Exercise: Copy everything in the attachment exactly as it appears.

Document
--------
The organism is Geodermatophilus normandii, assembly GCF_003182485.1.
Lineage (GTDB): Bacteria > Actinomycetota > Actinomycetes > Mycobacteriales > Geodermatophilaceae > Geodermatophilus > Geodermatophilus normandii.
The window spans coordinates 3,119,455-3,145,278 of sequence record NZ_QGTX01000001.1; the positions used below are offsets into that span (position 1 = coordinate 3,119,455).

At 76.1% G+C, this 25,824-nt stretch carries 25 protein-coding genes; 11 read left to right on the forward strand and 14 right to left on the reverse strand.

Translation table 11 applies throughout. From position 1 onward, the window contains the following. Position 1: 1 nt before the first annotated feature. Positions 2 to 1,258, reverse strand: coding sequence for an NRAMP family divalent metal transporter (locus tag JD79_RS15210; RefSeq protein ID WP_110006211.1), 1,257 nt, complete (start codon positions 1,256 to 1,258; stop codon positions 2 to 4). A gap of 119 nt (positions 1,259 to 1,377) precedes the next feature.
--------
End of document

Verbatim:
The organism is Geodermatophilus normandii, assembly GCF_003182485.1.
Lineage (GTDB): Bacteria > Actinomycetota > Actinomycetes > Mycobacteriales > Geodermatophilaceae > Geodermatophilus > Geodermatophilus normandii.
The window spans coordinates 3,119,455-3,145,278 of sequence record NZ_QGTX01000001.1; the positions used below are offsets into that span (position 1 = coordinate 3,119,455).

At 76.1% G+C, this 25,824-nt stretch carries 25 protein-coding genes; 11 read left to right on the forward strand and 14 right to left on the reverse strand.

Translation table 11 applies throughout. From position 1 onward, the window contains the following. Position 1: 1 nt before the first annotated feature. Positions 2 to 1,258, reverse strand: coding sequence for an NRAMP family divalent metal transporter (locus tag JD79_RS15210; RefSeq protein ID WP_110006211.1), 1,257 nt, complete (start codon positions 1,256 to 1,258; stop codon positions 2 to 4). A gap of 119 nt (positions 1,259 to 1,377) precedes the next feature.